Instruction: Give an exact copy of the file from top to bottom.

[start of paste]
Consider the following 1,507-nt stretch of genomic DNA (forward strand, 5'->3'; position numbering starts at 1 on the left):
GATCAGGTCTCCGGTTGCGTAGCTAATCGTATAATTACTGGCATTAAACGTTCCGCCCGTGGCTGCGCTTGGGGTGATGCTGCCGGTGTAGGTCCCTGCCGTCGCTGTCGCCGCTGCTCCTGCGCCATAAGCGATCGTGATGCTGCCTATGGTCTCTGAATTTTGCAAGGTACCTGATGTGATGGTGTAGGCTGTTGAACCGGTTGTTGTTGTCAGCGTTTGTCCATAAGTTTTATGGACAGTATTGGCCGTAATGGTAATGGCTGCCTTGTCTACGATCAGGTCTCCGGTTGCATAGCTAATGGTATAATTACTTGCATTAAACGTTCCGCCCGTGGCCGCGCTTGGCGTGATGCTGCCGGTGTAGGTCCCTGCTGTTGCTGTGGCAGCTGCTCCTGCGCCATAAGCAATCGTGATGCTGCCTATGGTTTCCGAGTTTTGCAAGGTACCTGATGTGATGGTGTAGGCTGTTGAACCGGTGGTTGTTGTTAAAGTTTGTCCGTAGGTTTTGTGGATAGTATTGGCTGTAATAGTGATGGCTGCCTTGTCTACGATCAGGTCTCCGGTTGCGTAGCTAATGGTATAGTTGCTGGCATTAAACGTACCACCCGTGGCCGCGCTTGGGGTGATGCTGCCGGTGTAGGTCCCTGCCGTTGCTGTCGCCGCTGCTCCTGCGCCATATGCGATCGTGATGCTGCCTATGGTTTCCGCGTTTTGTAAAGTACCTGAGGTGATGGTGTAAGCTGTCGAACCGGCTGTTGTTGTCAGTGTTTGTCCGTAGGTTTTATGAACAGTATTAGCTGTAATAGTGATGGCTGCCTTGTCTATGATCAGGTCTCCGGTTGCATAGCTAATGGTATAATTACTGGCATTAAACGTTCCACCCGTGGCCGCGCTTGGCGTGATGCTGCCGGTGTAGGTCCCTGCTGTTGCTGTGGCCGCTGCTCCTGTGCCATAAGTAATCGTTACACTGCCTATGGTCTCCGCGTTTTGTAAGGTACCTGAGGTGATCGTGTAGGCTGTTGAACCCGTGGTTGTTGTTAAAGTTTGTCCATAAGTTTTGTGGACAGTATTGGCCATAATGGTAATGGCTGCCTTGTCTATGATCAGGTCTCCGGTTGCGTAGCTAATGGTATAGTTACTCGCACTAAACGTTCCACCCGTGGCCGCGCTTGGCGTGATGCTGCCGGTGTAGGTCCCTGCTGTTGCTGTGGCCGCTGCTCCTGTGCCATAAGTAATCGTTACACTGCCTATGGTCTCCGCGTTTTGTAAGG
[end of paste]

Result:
Consider the following 1,507-nt stretch of genomic DNA (forward strand, 5'->3'; position numbering starts at 1 on the left):
GATCAGGTCTCCGGTTGCGTAGCTAATCGTATAATTACTGGCATTAAACGTTCCGCCCGTGGCTGCGCTTGGGGTGATGCTGCCGGTGTAGGTCCCTGCCGTCGCTGTCGCCGCTGCTCCTGCGCCATAAGCGATCGTGATGCTGCCTATGGTCTCTGAATTTTGCAAGGTACCTGATGTGATGGTGTAGGCTGTTGAACCGGTTGTTGTTGTCAGCGTTTGTCCATAAGTTTTATGGACAGTATTGGCCGTAATGGTAATGGCTGCCTTGTCTACGATCAGGTCTCCGGTTGCATAGCTAATGGTATAATTACTTGCATTAAACGTTCCGCCCGTGGCCGCGCTTGGCGTGATGCTGCCGGTGTAGGTCCCTGCTGTTGCTGTGGCAGCTGCTCCTGCGCCATAAGCAATCGTGATGCTGCCTATGGTTTCCGAGTTTTGCAAGGTACCTGATGTGATGGTGTAGGCTGTTGAACCGGTGGTTGTTGTTAAAGTTTGTCCGTAGGTTTTGTGGATAGTATTGGCTGTAATAGTGATGGCTGCCTTGTCTACGATCAGGTCTCCGGTTGCGTAGCTAATGGTATAGTTGCTGGCATTAAACGTACCACCCGTGGCCGCGCTTGGGGTGATGCTGCCGGTGTAGGTCCCTGCCGTTGCTGTCGCCGCTGCTCCTGCGCCATATGCGATCGTGATGCTGCCTATGGTTTCCGCGTTTTGTAAAGTACCTGAGGTGATGGTGTAAGCTGTCGAACCGGCTGTTGTTGTCAGTGTTTGTCCGTAGGTTTTATGAACAGTATTAGCTGTAATAGTGATGGCTGCCTTGTCTATGATCAGGTCTCCGGTTGCATAGCTAATGGTATAATTACTGGCATTAAACGTTCCACCCGTGGCCGCGCTTGGCGTGATGCTGCCGGTGTAGGTCCCTGCTGTTGCTGTGGCCGCTGCTCCTGTGCCATAAGTAATCGTTACACTGCCTATGGTCTCCGCGTTTTGTAAGGTACCTGAGGTGATCGTGTAGGCTGTTGAACCCGTGGTTGTTGTTAAAGTTTGTCCATAAGTTTTGTGGACAGTATTGGCCATAATGGTAATGGCTGCCTTGTCTATGATCAGGTCTCCGGTTGCGTAGCTAATGGTATAGTTACTCGCACTAAACGTTCCACCCGTGGCCGCGCTTGGCGTGATGCTGCCGGTGTAGGTCCCTGCTGTTGCTGTGGCCGCTGCTCCTGTGCCATAAGTAATCGTTACACTGCCTATGGTCTCCGCGTTTTGTAAGG